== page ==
Five days after the story broke Thorpe was stripped of his amateur status and ordered to return his two gold medals and trophies to the AAU for shipment back to Sweden. The gold, silver, and bronze medal winners and records were adjusted accordingly. “In the history of amateur athletics,” reported one newspaper, “there is no case to parallel the rise to fame of the . . . Indian and his even more meteoric descent to the ranks of the professionals.”
“The people,” however, embraced Thorpe’s story with a fervor and tenacity that would persist for decades even as new sports heroes surpassed him, their fame enhanced by the advent of radio in the 1920s and television in the 1950s. Thorpe was seen as the outsider wronged by a snobbish elite invested in preserving sports for the privileged few. What did baseball have to do with track and field? A Harvard or Yale college student would have been handled differently, protected. At a time when immigrant Jews, Irish, Italians, and others were second-class citizens and African Americans were barred from white sports almost entirely, the summary disposal of this outstanding Native American athlete was bitter proof that an equal playing field did not exist.
Thorpe’s identity as an American Indian, though with almost half-white ancestry, was especially significant. He was not an American citizen, but a ward of the nation. The white conquest of the continent had been completed by 1890. Memories of the so-called Indian Wars were fresh. Crude stereotypes of the ignorant, violent savage were encouraged by the Wild West shows popular at the time, as well as by the dime novels read by millions. With sports glorified as tests of superior mental and physical worth and Indians generally considered to be in danger of extinction, Thorpe’s astonishing performance against the best white athletes upended many deeply held assumptions. The unique combination of his extraordinary athletic skill, his Indian identity, and the shabby treatment of him by the guardians of amateurism created a kind of folk-hero mystique. In a century that would be marked by increasing political, social, and sporting equality, he became a touchstone.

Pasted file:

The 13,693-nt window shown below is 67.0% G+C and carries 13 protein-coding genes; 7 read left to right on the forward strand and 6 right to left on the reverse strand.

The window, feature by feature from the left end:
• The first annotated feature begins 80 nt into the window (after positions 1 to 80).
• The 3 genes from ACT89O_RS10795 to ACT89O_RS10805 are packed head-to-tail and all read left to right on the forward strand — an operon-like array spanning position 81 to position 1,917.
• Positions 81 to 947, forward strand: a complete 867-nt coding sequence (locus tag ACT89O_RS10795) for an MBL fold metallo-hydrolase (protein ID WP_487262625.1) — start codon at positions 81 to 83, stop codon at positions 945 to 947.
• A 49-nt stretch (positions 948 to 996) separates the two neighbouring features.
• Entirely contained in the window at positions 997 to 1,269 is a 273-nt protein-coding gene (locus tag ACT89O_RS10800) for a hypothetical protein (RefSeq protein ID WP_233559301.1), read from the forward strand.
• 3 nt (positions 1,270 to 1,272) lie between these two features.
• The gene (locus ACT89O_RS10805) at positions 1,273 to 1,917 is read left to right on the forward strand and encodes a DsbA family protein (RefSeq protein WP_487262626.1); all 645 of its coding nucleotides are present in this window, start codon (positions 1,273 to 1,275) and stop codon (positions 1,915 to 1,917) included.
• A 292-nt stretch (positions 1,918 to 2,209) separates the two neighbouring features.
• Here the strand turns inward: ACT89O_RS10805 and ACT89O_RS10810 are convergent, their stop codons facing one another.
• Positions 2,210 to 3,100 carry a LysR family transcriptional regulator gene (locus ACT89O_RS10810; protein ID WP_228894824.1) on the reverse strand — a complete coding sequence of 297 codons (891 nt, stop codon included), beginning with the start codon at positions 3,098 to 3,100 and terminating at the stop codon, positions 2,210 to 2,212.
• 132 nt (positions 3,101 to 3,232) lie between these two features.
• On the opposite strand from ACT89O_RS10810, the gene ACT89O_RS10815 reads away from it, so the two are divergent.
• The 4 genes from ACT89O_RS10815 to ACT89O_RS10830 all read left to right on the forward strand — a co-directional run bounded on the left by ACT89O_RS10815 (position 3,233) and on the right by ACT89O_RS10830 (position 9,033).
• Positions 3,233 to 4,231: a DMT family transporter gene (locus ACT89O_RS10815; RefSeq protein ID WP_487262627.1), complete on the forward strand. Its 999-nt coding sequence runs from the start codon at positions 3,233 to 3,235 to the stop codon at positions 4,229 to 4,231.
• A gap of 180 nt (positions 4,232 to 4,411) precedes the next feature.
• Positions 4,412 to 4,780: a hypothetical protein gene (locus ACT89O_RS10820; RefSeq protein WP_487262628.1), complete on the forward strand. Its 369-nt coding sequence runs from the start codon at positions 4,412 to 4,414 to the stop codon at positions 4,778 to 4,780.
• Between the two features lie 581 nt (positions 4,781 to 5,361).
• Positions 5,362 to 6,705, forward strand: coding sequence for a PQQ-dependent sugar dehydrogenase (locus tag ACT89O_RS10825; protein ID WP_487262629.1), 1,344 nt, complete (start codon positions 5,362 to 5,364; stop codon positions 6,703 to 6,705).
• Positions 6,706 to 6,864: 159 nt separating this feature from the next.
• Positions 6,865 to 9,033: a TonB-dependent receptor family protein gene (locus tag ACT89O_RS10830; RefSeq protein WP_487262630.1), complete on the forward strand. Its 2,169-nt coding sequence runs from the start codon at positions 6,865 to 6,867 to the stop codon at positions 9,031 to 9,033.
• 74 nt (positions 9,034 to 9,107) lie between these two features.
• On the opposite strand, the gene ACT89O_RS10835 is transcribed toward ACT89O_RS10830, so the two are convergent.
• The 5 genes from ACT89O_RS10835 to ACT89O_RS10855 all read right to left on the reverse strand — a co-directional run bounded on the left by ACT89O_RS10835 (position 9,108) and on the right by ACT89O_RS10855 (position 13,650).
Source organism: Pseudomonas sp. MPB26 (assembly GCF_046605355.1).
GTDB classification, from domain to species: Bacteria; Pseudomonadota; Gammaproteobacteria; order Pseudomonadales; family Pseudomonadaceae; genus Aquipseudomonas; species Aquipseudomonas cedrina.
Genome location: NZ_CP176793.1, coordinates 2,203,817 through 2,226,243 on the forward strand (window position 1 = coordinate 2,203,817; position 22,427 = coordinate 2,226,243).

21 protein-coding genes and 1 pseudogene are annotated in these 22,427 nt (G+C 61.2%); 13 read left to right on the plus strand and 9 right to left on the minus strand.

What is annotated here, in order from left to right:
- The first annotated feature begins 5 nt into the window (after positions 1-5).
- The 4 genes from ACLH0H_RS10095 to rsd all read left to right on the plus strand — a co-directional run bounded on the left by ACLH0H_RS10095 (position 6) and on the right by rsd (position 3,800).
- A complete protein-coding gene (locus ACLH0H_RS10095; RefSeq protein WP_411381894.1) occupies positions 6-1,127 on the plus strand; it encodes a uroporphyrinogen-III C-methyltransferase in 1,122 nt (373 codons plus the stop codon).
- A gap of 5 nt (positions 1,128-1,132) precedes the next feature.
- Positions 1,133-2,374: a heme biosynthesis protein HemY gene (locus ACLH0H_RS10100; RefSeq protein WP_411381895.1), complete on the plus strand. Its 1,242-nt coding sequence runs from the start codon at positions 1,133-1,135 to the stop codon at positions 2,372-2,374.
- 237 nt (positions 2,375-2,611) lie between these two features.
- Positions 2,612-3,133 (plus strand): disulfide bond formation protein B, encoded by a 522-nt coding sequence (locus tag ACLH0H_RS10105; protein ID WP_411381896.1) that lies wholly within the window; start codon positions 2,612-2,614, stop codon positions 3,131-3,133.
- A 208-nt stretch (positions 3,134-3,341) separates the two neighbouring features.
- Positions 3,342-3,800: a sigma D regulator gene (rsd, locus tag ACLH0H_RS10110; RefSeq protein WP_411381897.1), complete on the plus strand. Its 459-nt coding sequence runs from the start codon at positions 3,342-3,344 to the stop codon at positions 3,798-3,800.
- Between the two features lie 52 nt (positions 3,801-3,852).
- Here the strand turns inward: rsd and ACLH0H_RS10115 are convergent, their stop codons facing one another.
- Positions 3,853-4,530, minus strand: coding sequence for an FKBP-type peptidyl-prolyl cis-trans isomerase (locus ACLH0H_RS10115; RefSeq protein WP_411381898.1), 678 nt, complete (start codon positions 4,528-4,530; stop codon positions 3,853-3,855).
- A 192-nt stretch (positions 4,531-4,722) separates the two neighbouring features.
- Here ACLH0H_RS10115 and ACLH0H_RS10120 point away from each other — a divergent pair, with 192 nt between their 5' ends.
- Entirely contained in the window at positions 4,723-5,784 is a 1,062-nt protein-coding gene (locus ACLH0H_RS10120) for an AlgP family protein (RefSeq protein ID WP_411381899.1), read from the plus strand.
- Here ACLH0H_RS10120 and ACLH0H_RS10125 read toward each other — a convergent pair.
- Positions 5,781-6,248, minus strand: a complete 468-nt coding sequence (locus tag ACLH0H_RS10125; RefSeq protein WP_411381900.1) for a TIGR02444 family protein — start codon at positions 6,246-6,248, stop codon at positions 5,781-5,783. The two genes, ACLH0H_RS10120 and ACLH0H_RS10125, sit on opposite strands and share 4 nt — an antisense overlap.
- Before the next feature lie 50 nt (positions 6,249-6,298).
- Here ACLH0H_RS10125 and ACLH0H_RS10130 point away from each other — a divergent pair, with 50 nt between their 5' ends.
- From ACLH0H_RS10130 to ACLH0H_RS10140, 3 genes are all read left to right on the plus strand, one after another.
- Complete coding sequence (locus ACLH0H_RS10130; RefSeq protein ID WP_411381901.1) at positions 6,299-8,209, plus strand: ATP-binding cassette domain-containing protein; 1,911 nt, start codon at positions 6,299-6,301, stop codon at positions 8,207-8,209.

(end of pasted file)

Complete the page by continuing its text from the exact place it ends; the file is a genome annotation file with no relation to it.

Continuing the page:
The more astute observers of the Thorpe scandal at the time derided the sham of amateurism and predicted that professionalism would be the athletic paradigm of the future. Yet it would take the better part of the rest of the century for the idea of amateurism to die. The word “amateur” would indeed become a more derogatory term, meaning someone who is not good at what he does (e.g., “amateur hour,” “a bunch of amateurs,” etc.). “Professional,” on the other hand, would come to mean expert, the person who works and practices until he masters a skill and is paid and rewarded for his effort.
Thorpe turned professional in 1913. In 1920, he was elected president of the organization that became, two years later, the National Football League. By the time his athletic career ended in 1928 he had played major league baseball and boosted the status of professional football out of its sandlot beginnings. Thorpe died in 1953, but the popular anger at the injustice of his Olympic story only grew. His amateur status was reinstated by the AAU in 1973. In 1982, after a vigorous campaign by his family, athletes, and US political leaders, the International Olympic Committee agreed to list him as a co-winner of the 1912 pentathlon and decathlon. The adjusted medal allocations of 1913 were not changed. The IOC refused to enter Thorpe’s remarkable scores in its official record. There are, thus, two official gold medal winners of each multi-event, a sports absurdity.
Jim Thorpe was perhaps the greatest all-around athlete of modern times. His Olympic story, one of the earliest and most dramatic turning points in sports history, remains unresolved.
Kate Buford is the author of Burt Lancaster: An American Life (2000) and Native American Son: The Life and Sporting Legend of Jim Thorpe (2010).